Jody Hegel Born in Calgary, Alberta, Jody Hegel completed a Bachelor of Arts in Theatre from Dalhousie University, Halifax, NS before obtaining a BFA in Dance from Concordia University, Montreal. As a dancer, Jody has worked notably with Emily Gualtieri and David Albert-Toth (Parts+Labour_danse), Zoja Smutny, Silvy Panet-Raymond, Sasha Kleinplatz and Emmanuelle Calvé. Her choreographic interests lay in collaborative practices. Jody has created several dances with Hannah Dorozio under the title Ladybox, and is currently working with Jana Jevtovic on A Common Dance. Jody has been an artist in residence in various places and spaces, notably at Gesù-centre de creativité, IN LIMBO at Espace Tangente (Lynda Gaudreau/Compagnie de Brune), Centro Rural del Arte’s residency Nativo y Foraneo in Patagonia, Argentina, and with Intercult in Stockholm, Sweden.
Adam Kinner Adam Kinner is a Montréal-based artist who works along the interstices of dance, music and visual art. A trained saxophonist, he started performing his own choreographies in 2011. His interest lies in modes of presentation and conventions show-goers take for granted. By restaging and twisting these conventions, he pushes us to reconsider our relationships to each other and to the art we see enacted. He has presented his work at Usine C, Tangente, OFFTA and the McCord Museum in Montréal and has held residencies via the Third Floor Project at Usine C and at the Banff Centre for the Arts. As a musician, he’s performed solo music in New York, Montréal, Berlin, Toronto and Washington, D.C. and has toured North America and Europe with various Montréal bands.
Catherine Lalonde Catherine Lalonde graduated from LADMMI in 2000. She has danced for the Fondation Jean-Pierre Perrault, Michèle Rioux, Geneviève La and Karina Iraola. As a maker, she authored the choreography and text for Musica Nocturna produced by Danse-Cité en 2010 and touring Montréal in 2011. She assembled Nulle part nulle nullipare at Studio 303 in 2012, explorations for her pregnant self by Jean-Sébastien Lourdais and Marie Claire Forté. She continues to collaborate with these artists, namely performing in Lourdais’s Milieu de nulle part at l’Agora de la danse. Catherine is also a writer. She has published three books of her poetry of which Corps Étranger garnered the Émile-Nelligan prize in 2008. She regularly performs readings and spoken word, and has signed vocals of songs for emerging artists. She also works as an editor, journalist and critic for Le Devoir.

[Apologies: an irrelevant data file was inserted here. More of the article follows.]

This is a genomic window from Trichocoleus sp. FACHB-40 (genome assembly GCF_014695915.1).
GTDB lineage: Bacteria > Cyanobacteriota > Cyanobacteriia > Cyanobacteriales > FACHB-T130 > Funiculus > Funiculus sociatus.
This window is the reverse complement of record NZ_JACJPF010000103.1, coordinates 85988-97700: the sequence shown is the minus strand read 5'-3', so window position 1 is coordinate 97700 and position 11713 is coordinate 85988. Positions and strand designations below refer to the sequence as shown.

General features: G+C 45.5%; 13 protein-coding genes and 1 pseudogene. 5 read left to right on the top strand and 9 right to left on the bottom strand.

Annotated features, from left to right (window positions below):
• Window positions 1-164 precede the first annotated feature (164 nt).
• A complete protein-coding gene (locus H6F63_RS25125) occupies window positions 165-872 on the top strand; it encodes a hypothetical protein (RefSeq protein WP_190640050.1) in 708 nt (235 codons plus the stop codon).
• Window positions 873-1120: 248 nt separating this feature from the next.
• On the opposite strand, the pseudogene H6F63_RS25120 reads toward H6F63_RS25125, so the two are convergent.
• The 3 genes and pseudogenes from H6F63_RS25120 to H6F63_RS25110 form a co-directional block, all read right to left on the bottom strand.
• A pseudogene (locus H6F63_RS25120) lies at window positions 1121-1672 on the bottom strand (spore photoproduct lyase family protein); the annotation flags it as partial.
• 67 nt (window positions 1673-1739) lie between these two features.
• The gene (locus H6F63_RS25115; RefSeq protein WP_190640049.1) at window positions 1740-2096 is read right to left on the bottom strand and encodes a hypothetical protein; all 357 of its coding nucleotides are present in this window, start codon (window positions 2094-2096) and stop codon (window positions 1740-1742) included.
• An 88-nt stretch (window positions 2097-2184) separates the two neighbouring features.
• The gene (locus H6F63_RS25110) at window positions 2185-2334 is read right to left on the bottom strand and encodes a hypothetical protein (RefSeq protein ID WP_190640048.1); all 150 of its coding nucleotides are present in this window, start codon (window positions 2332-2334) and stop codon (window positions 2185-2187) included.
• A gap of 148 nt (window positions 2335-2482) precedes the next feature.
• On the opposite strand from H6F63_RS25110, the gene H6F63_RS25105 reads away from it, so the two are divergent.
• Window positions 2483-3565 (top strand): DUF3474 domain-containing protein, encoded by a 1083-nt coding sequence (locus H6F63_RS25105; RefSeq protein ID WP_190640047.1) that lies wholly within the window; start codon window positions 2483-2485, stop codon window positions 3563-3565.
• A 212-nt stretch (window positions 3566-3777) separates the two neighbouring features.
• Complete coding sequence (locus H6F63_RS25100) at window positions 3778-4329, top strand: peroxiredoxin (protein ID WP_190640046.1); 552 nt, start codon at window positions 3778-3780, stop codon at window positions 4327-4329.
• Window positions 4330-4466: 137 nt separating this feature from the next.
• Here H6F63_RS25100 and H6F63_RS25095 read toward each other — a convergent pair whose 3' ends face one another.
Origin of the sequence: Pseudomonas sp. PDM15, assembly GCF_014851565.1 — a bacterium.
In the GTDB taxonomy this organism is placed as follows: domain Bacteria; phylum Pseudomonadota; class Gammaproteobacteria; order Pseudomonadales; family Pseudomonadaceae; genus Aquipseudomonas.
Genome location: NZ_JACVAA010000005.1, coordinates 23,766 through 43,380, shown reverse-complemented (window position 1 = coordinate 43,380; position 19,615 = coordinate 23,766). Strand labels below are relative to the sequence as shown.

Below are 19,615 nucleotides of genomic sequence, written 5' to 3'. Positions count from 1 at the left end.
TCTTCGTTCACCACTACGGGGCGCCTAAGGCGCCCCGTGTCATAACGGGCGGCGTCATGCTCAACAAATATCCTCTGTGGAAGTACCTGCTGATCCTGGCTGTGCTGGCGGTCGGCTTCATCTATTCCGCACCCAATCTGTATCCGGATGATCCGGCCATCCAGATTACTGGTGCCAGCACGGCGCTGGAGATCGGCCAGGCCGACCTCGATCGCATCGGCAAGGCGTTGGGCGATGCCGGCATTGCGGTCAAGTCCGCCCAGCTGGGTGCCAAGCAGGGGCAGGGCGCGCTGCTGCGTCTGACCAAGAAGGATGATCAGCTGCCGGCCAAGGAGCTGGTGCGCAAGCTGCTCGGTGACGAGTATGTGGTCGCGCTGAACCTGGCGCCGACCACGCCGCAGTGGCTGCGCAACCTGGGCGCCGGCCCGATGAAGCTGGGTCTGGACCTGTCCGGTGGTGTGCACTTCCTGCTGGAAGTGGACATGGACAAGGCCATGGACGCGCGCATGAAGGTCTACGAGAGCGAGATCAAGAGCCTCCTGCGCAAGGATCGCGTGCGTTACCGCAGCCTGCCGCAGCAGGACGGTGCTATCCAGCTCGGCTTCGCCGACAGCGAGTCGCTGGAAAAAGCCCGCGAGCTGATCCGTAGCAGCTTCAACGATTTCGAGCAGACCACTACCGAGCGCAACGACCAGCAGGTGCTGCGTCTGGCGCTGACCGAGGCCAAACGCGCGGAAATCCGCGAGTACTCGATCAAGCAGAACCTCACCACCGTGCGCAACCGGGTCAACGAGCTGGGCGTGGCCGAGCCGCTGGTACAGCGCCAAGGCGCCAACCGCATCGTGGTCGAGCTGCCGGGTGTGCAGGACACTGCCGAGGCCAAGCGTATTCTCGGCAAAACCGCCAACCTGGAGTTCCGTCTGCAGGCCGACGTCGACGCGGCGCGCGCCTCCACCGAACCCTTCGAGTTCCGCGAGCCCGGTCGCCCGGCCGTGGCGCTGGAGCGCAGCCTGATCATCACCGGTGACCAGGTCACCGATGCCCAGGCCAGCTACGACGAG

Rasmus Sylvest Denmark native Rasmus Sylvest has worked for dance and theatre in Denmark and Canada as a lighting designer, technical director, stage manager and touring director, touring international stages. Since arriving in Montréal in 2008, Rasmus has been busy establishing himself as a lighting designer as well as a production and technical director, working with Louise Bédard Danse, Danse-Cité, Système D/Dominique Porte and Ekumen. He considers himself fortunate to have worked with choreographers Martin Bélanger, Peter Trosztmer, Marie Claire Forté, George Stamos, Thea Patterson, Pamela Schnieder, Marie Brassard, Kelly Keenan, Anne-Marie Pascoli, Julio Hong, Tony Chong and Peter Chu. He is also the guiding light of the Fringe Festival’s annual “Piss in the Pool’ collaborating with Dana Michel, Caroline Laurin-Beaucage, Andrew Tay, Sasha Kleinplatz and Andrew Turner.
Alanna Kraaijeveld Alanna Kraaijeveld is a dance artist, teacher and occasional choreographer. This season, she participates in projects with Susanna Hood, Dave St-Pierre, and Louise Bédard Danse. Her practice is greatly informed by her time as a company member of (now defunct) Le Groupe Dance Lab under the direction of Peter Boneham. Choreographic initiatives include a solo commission from Sarah Chase entitled the window in the room presented at Studio 303. She has had creation support through the MAD AIR residency program at the Stella Adler Studio of Acting in NYC, Circuit-Est, Studio 303, Dancemakers, and Le Groupe. Alanna has also worked with artists and companies including Mayday/Mélanie Demers, Sylvain Émard Danse, Marie Claire Forté, Sarah Bild, Elizabeth Langley, Dancemakers and Public Recordings.